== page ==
New research is helping the hunt for missing art, largely amassed by Hitler, then re-stolen by desperate Germans in the closing days of the war.
Allied tanks move into a heavily bombed Munich on April 29, 1945. Knowing that the American troops were closing in, residents began looting earlier that day, taking food, furniture and parts of Hitler’s art collection.
Chaos reigned in the bomb-ravaged streets of Munich on April 29, 1945. American troops were closing in. Hitler was a day away from killing himself in his bunker in Berlin. The Nazi guards who protected important buildings had fled.
Hungry crowds stormed the Führerbau, the Führer’s building. First they looted the food, the liquor and the furniture. Then they turned to the air-raid cellar, which was filled with art, climbing over piles of Panzerfaust anti-tank grenades to get at the paintings.
"By the end of the second day", Edgar Breitenbach, an art intelligence officer in the United States Army, wrote in a 1949 report “when the looting was finally stopped, all the pictures were gone.”
It was a moment of incongruity: Hitler, the man who turned the illegal seizure of art into a national trade, had his own plunder ransacked.
Now the Central Institute for Art History in Munich has conducted the first comprehensive investigation into the fate of the art that was stored in the Führer’s building and the adjacent Nazi headquarters.
A lot of it had been ferried there by dealers who scavenged for art across occupied Europe to help fill Hitler’s planned “Führermuseum” in Linz, his hometown. Most of those works were already stored in Austrian salt mines to protect them from bombings.
But the Munich buildings still held some 1,500 works, the researchers found, and at least 700 were looted in the two-day spree; many more than previously thought. Much of the art was already stolen property, having been confiscated by the Nazis from Jewish collections. Hundreds of the works stored there, for example, had been taken from the family of Adolphe Schloss, a French Jew who had collected the Dutch and Flemish old masters that Hitler revered.
In the aftermath of the looting, the authorities were able to recover almost 300 paintings, many in the weeks after the plunder. Some were found buried in a nearby potato patch. In 1948, 30 paintings were found in a house a few minutes’ walk from the Führerbau.
The Führerbau, where Hitler kept an office, was stormed by crowds after the Nazis fled Munich in the waning days of World War II.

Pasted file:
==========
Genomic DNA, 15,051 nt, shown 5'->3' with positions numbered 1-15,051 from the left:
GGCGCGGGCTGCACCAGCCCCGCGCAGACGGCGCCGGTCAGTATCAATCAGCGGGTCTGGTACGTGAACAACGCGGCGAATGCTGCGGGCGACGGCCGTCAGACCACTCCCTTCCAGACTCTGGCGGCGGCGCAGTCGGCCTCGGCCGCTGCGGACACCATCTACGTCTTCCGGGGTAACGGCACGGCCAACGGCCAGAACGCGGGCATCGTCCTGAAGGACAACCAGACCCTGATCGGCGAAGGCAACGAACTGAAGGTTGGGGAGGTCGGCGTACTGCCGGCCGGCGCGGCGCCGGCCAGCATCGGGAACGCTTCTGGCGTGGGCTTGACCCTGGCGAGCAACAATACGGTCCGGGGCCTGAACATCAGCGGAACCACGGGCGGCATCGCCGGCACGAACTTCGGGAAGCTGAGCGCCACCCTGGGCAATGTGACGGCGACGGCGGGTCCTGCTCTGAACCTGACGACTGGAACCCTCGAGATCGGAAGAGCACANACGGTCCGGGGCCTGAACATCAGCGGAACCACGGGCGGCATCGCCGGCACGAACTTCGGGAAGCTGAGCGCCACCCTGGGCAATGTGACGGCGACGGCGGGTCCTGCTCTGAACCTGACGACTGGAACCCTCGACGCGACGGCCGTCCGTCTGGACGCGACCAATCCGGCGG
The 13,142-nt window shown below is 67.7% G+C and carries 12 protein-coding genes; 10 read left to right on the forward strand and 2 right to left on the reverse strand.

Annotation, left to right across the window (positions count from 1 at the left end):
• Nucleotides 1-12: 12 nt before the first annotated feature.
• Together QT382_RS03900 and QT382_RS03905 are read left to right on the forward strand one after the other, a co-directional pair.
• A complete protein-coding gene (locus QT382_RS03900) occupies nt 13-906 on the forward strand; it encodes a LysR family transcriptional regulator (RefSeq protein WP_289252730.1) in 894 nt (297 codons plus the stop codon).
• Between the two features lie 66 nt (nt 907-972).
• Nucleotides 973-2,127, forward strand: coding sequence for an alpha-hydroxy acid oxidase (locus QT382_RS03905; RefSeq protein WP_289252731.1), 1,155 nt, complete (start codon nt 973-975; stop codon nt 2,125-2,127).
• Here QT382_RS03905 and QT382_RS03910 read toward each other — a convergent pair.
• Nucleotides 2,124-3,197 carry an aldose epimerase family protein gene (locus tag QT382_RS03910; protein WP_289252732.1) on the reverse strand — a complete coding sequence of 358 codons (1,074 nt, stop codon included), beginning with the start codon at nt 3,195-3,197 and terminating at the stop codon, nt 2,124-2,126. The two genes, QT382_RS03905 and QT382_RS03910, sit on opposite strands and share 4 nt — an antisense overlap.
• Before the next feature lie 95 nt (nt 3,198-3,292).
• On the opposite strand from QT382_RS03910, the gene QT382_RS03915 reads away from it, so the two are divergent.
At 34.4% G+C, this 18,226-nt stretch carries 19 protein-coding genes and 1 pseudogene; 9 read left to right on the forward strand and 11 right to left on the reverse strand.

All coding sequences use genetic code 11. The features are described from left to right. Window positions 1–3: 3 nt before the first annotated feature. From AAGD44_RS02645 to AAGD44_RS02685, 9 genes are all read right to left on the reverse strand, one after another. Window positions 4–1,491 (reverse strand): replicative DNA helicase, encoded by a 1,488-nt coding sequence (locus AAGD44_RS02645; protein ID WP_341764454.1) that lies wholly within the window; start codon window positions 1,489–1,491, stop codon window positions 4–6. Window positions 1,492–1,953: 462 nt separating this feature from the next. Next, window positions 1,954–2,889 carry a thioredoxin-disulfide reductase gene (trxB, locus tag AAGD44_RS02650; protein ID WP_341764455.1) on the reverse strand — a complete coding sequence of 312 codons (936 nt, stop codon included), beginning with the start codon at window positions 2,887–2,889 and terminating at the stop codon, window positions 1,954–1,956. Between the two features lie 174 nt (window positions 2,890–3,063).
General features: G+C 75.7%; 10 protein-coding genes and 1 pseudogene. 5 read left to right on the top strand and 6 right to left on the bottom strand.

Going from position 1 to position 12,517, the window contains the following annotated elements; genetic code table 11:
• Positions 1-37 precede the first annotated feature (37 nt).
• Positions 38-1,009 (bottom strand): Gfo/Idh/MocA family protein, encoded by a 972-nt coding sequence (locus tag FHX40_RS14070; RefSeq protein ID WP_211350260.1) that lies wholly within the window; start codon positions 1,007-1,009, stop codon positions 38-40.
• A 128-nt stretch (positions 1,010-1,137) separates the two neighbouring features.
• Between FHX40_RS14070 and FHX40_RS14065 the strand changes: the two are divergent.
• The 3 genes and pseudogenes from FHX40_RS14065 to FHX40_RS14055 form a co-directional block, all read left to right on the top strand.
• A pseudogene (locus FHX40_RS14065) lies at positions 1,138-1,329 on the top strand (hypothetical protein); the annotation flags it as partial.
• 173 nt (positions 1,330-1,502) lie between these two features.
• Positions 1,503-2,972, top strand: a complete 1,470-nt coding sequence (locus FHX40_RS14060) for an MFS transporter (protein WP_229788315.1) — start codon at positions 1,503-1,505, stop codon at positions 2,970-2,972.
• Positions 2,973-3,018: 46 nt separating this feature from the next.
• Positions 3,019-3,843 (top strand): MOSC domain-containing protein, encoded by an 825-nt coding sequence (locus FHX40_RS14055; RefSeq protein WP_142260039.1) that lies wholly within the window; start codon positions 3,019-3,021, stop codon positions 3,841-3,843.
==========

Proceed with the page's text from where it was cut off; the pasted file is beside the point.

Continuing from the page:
The recovery work was aided by the so-called Monuments Men, officers of the Monuments, Fine Arts and Archives unit of the United States Army, but there were not enough of them to trace so many missing objects.
And in the decades that followed, German officials did not do much to track the more than 400 works still missing, perhaps sheepishly avoiding making a state claim to objects that had been stolen by their predecessors in the Third Reich.
Now, though, the German government, spurred by the new research, is making a serious effort toward finding the works.
It is belatedly reporting the 1945 thefts, painting by painting, to Interpol and to the German Federal Criminal Police Office, and is also listing them on the Art Loss Register and lostart.de, two databases of missing art.
It is hoping that by posting details about the missing artworks, it will alert dealers to art that may have been looted from Jews, and possibly result in its return.
So far, the research has managed to find traces of some three dozen of the missing works. One is in the Fisher Museum of Art at the University of Southern California, which discovered 14 years ago that a painting in its collection had been looted from the Führerbau.
Gerard Dou, “Still Life With Book and Purse,” painted in 1647, is held by the Fisher Museum of Art at the University of Southern California.
"We are always interested in receiving more information about the pieces in our collection that might be in any way problematic,” Selma Holo, the executive director of USC Museums, wrote in an email. The museum, she said, “will always do the right thing with respect to its holdings.”